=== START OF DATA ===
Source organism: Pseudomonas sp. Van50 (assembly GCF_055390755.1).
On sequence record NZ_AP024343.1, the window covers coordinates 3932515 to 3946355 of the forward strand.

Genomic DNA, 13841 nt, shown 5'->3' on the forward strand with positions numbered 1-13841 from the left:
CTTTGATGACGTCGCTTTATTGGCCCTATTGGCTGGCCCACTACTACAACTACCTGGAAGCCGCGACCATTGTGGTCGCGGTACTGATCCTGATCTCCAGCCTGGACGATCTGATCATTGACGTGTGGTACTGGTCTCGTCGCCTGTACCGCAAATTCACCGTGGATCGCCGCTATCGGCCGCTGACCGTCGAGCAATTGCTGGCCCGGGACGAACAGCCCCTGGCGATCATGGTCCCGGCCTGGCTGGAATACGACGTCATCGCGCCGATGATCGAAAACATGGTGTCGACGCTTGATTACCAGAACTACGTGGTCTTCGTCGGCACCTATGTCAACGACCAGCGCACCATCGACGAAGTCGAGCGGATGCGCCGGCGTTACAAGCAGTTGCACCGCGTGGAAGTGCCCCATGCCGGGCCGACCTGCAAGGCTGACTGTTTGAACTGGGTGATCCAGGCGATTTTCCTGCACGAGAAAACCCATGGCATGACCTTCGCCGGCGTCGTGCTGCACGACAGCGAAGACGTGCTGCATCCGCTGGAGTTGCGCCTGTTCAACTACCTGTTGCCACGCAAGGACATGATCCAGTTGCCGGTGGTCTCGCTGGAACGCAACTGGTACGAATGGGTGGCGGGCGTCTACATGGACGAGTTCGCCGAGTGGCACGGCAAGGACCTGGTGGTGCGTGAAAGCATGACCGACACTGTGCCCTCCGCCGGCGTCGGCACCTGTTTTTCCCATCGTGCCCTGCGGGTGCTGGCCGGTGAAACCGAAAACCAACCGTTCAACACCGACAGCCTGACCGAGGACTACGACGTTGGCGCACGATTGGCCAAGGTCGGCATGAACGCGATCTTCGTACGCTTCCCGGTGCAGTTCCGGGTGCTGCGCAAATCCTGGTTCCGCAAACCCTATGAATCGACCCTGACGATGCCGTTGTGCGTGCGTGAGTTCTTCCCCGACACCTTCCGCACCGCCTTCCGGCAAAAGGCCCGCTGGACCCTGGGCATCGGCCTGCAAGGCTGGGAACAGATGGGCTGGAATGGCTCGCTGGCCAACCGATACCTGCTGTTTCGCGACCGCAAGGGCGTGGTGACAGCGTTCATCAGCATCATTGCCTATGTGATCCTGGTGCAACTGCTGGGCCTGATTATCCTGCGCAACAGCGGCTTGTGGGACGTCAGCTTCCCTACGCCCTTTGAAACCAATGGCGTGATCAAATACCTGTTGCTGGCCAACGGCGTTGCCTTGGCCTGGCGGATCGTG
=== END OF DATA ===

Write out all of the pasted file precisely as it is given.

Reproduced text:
Source organism: Pseudomonas sp. Van50 (assembly GCF_055390755.1).
On sequence record NZ_AP024343.1, the window covers coordinates 3932515 to 3946355 of the forward strand.

Genomic DNA, 13841 nt, shown 5'->3' on the forward strand with positions numbered 1-13841 from the left:
CTTTGATGACGTCGCTTTATTGGCCCTATTGGCTGGCCCACTACTACAACTACCTGGAAGCCGCGACCATTGTGGTCGCGGTACTGATCCTGATCTCCAGCCTGGACGATCTGATCATTGACGTGTGGTACTGGTCTCGTCGCCTGTACCGCAAATTCACCGTGGATCGCCGCTATCGGCCGCTGACCGTCGAGCAATTGCTGGCCCGGGACGAACAGCCCCTGGCGATCATGGTCCCGGCCTGGCTGGAATACGACGTCATCGCGCCGATGATCGAAAACATGGTGTCGACGCTTGATTACCAGAACTACGTGGTCTTCGTCGGCACCTATGTCAACGACCAGCGCACCATCGACGAAGTCGAGCGGATGCGCCGGCGTTACAAGCAGTTGCACCGCGTGGAAGTGCCCCATGCCGGGCCGACCTGCAAGGCTGACTGTTTGAACTGGGTGATCCAGGCGATTTTCCTGCACGAGAAAACCCATGGCATGACCTTCGCCGGCGTCGTGCTGCACGACAGCGAAGACGTGCTGCATCCGCTGGAGTTGCGCCTGTTCAACTACCTGTTGCCACGCAAGGACATGATCCAGTTGCCGGTGGTCTCGCTGGAACGCAACTGGTACGAATGGGTGGCGGGCGTCTACATGGACGAGTTCGCCGAGTGGCACGGCAAGGACCTGGTGGTGCGTGAAAGCATGACCGACACTGTGCCCTCCGCCGGCGTCGGCACCTGTTTTTCCCATCGTGCCCTGCGGGTGCTGGCCGGTGAAACCGAAAACCAACCGTTCAACACCGACAGCCTGACCGAGGACTACGACGTTGGCGCACGATTGGCCAAGGTCGGCATGAACGCGATCTTCGTACGCTTCCCGGTGCAGTTCCGGGTGCTGCGCAAATCCTGGTTCCGCAAACCCTATGAATCGACCCTGACGATGCCGTTGTGCGTGCGTGAGTTCTTCCCCGACACCTTCCGCACCGCCTTCCGGCAAAAGGCCCGCTGGACCCTGGGCATCGGCCTGCAAGGCTGGGAACAGATGGGCTGGAATGGCTCGCTGGCCAACCGATACCTGCTGTTTCGCGACCGCAAGGGCGTGGTGACAGCGTTCATCAGCATCATTGCCTATGTGATCCTGGTGCAACTGCTGGGCCTGATTATCCTGCGCAACAGCGGCTTGTGGGACGTCAGCTTCCCTACGCCCTTTGAAACCAATGGCGTGATCAAATACCTGTTGCTGGCCAACGGCGTTGCCTTGGCCTGGCGGATCGTG